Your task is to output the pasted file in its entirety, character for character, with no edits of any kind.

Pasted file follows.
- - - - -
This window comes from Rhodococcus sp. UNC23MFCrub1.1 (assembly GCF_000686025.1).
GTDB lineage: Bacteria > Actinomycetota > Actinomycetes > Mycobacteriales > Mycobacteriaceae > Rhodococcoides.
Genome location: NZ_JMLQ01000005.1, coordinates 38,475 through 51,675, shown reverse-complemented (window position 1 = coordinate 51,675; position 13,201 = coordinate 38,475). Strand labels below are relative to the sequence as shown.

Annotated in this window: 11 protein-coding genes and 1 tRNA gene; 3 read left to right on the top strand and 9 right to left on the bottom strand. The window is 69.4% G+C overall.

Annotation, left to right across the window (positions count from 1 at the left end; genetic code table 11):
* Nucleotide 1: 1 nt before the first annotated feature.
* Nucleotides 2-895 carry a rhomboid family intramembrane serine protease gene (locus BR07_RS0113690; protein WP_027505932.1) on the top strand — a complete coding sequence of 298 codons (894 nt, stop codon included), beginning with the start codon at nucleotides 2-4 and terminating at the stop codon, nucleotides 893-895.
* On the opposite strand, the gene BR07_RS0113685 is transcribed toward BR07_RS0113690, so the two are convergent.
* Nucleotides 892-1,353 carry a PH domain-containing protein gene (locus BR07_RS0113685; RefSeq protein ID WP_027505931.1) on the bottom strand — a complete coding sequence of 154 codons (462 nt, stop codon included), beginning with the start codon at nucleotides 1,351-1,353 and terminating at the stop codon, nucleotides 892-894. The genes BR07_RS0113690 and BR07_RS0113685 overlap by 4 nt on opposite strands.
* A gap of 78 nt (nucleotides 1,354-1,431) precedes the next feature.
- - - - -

This window comes from Rhodococcus sp. UNC23MFCrub1.1 (assembly GCF_000686025.1).
GTDB lineage: Bacteria > Actinomycetota > Actinomycetes > Mycobacteriales > Mycobacteriaceae > Rhodococcoides.
Genome location: NZ_JMLQ01000005.1, coordinates 38,475 through 51,675, shown reverse-complemented (window position 1 = coordinate 51,675; position 13,201 = coordinate 38,475). Strand labels below are relative to the sequence as shown.

Annotated in this window: 11 protein-coding genes and 1 tRNA gene; 3 read left to right on the top strand and 9 right to left on the bottom strand. The window is 69.4% G+C overall.

Annotation, left to right across the window (positions count from 1 at the left end; genetic code table 11):
* Nucleotide 1: 1 nt before the first annotated feature.
* Nucleotides 2-895 carry a rhomboid family intramembrane serine protease gene (locus BR07_RS0113690; protein WP_027505932.1) on the top strand — a complete coding sequence of 298 codons (894 nt, stop codon included), beginning with the start codon at nucleotides 2-4 and terminating at the stop codon, nucleotides 893-895.
* On the opposite strand, the gene BR07_RS0113685 is transcribed toward BR07_RS0113690, so the two are convergent.
* Nucleotides 892-1,353 carry a PH domain-containing protein gene (locus BR07_RS0113685; RefSeq protein ID WP_027505931.1) on the bottom strand — a complete coding sequence of 154 codons (462 nt, stop codon included), beginning with the start codon at nucleotides 1,351-1,353 and terminating at the stop codon, nucleotides 892-894. The genes BR07_RS0113690 and BR07_RS0113685 overlap by 4 nt on opposite strands.
* A gap of 78 nt (nucleotides 1,354-1,431) precedes the next feature.